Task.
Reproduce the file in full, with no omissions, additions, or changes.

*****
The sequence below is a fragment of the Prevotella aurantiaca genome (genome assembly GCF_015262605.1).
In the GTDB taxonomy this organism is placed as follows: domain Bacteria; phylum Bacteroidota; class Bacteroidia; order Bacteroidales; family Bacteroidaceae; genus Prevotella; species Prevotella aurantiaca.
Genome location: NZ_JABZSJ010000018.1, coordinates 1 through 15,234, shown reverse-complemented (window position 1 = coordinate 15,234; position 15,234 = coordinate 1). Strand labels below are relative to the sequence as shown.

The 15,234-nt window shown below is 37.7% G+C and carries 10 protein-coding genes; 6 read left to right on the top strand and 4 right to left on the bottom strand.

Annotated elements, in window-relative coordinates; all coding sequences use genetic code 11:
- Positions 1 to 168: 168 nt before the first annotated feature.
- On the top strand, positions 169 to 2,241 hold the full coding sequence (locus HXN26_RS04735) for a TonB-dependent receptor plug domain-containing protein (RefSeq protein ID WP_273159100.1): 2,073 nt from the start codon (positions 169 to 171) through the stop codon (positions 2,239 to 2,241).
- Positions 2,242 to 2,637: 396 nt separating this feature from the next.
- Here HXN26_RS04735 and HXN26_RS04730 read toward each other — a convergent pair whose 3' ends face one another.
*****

The sequence below is a fragment of the Prevotella aurantiaca genome (genome assembly GCF_015262605.1).
In the GTDB taxonomy this organism is placed as follows: domain Bacteria; phylum Bacteroidota; class Bacteroidia; order Bacteroidales; family Bacteroidaceae; genus Prevotella; species Prevotella aurantiaca.
Genome location: NZ_JABZSJ010000018.1, coordinates 1 through 15,234, shown reverse-complemented (window position 1 = coordinate 15,234; position 15,234 = coordinate 1). Strand labels below are relative to the sequence as shown.

The 15,234-nt window shown below is 37.7% G+C and carries 10 protein-coding genes; 6 read left to right on the top strand and 4 right to left on the bottom strand.

Annotated elements, in window-relative coordinates; all coding sequences use genetic code 11:
- Positions 1 to 168: 168 nt before the first annotated feature.
- On the top strand, positions 169 to 2,241 hold the full coding sequence (locus HXN26_RS04735) for a TonB-dependent receptor plug domain-containing protein (RefSeq protein ID WP_273159100.1): 2,073 nt from the start codon (positions 169 to 171) through the stop codon (positions 2,239 to 2,241).
- Positions 2,242 to 2,637: 396 nt separating this feature from the next.
- Here HXN26_RS04735 and HXN26_RS04730 read toward each other — a convergent pair whose 3' ends face one another.